Division of State Counsel
The Attorney General represents in litigation the State and its agencies, State officials, and the Legislature. The Division of State Counsel defends thousands of suits each year in every area of state government. More than half of the Department's attorneys work in this Division. These lawyers are based in Albany and New York City and in the Department's 13 Regional offices. The specific bureaus and functions within the Division of State Counsel are as follows:
The Civil Rights Bureau, which is part of the OAG’s Social Justice Division, enforces laws protecting New Yorkers from discrimination on the basis of race, color, national origin, sex, religion, age, marital status, sexual orientation, military status, source of income or disability. Using federal, state, and local locals, the Bureau investigates and prosecutes alleged patterns of unlawful discrimination in a variety of areas, including employment, housing, credit, education, and places of public accommodation. The Bureau also engages in community outreach activities to educate the public about civil rights issues. If you believe that you are a victim of a pattern or practice of unlawful discrimination, you can alert our office by downloading and completing the Bureau's online complaint form, and returning it by mail or fax.
Learn more visit the Civil Recoveries Bureau homepage.
The Claims Bureau is responsible for defending the State against actions falling primarily into three categories: tort and medical malpractice claims for personal injury or property damage alleged to have been caused by the State or its employees; litigation involving disputes in connection with State contracts; and court actions contesting the amount of money the State is to pay in the condemnation of private property for public use.
Learn more visit the Claims Bureau homepage.
The Litigation Bureaus (one in New York City and one in Albany) represent the State, its officers and agencies in state and federal courts in actions involving almost every substantive area of the law. The Bureaus protect the public interest by defending constitutional challenges to state statutes, regulations, policies and practices and by upon occasion bringing actions to enforce state laws and regulations.
The Bureaus’ major clients include the Departments of State, Health, Taxation and Finance, Insurance, Civil Service, Education, Correctional Services, Banking, Motor Vehicles, Housing and Community Renewal, as well as the Offices of Mental Health, Mental Retardation and Developmental Disabilities, Children and Family Services and Temporary and Disability Assistance, the State’s major educational institutions, the State Police and the State judiciary.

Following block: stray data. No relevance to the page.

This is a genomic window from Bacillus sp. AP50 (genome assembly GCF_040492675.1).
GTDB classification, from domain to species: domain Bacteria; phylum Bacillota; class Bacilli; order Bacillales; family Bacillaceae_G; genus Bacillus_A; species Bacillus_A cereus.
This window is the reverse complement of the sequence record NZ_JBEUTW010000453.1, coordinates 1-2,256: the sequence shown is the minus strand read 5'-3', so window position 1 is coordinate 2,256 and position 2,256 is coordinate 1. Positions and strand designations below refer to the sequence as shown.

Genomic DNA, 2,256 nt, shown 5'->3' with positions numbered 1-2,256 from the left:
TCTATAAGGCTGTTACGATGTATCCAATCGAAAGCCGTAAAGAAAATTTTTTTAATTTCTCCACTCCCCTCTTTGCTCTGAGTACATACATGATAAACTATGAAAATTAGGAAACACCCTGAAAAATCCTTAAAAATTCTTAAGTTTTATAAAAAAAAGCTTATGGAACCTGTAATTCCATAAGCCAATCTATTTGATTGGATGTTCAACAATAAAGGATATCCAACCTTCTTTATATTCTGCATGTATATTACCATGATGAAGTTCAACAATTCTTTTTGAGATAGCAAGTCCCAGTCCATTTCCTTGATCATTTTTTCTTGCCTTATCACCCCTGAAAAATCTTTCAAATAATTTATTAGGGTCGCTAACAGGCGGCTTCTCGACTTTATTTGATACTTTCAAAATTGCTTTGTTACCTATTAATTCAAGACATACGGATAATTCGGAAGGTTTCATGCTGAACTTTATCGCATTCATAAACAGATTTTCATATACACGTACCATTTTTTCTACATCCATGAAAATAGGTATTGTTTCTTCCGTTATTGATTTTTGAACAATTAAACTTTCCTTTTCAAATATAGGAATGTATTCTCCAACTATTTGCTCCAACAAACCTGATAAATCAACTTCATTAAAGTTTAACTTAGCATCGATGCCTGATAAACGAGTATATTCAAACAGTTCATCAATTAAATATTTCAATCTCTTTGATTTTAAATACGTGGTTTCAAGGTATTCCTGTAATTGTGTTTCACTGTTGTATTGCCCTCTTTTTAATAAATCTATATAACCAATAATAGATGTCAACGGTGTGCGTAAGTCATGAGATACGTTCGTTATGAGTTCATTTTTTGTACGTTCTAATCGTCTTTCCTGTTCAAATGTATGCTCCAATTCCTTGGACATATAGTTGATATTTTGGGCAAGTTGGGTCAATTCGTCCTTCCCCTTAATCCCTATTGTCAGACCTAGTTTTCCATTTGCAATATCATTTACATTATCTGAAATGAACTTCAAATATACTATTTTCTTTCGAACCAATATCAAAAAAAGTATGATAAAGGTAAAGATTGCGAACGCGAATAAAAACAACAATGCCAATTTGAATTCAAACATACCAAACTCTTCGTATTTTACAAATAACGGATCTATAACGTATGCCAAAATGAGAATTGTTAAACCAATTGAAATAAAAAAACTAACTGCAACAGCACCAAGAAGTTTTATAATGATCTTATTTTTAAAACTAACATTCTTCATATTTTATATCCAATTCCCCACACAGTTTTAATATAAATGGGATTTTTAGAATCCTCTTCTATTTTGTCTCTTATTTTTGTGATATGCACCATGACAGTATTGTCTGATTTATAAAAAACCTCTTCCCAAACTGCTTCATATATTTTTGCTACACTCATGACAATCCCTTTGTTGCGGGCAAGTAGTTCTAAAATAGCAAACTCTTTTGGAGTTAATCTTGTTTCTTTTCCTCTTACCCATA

Learn more visit the Litigation Bureau homepage.
The Real Property Bureau provides legal assistance to State agencies and authorities in connection with the acquisition and disposition of real property. The office investigates titles, clears liens, prepares deeds and various closing documents, and facilitates the closing of title. In addition to purchases and dispositions, the Bureau handles all of the State’s eminent domain transactions by reviewing and certifying title, clearing liens, preparing closing papers, and certifying payment. The Bureau also represents the State in court proceedings involving disputes over the State’s title to lands acquired for public use.
Learn more visit the Real Property Bureau homepage.
Sex Offender Management Unit
On April 13, 2007, the Sex Offender Management and Treatment Act (SOMTA) became effective to enhance public safety by providing for the civil management of recidivistic sex offenders upon the expiration of their criminal sentence. The New York Legislature found that recidivistic sex offenders pose a danger to society that should be addressed through comprehensive programs of treatment and management. SOMTA provides for management of sex offenders through care, treatment, and control in a secure treatment facility in the custody of the Commissioner of the New York State Office of Mental Health (OMH) for the most dangerous offenders; or through a regimen of strict and intensive supervision and treatment (SIST), for those offenders who can safely be managed in the community, under close supervision by the New York State Division of Parole. As part of SOMTA Article 10 was added to the New York Mental Hygiene Law (“MHL”), which establishes the procedural provisions for the civil management of sex offenders.
SOMU was created by the Attorney General to represent the state of New York in all Article 10 litigation. SOMU works in concert with the Article 10 partners, the Office of Sex Offender Management within the Division of Criminal Justice Services, NYS Department of Correctional Services, NYS Office of Mental Health, NYS Division of Parole, and the NYS Office of Mental Retardation and Developmental Disabilities to develop statewide protocol to further the goals of Article 10 to enhance public safety.
Learn more visit the SOMU homepage.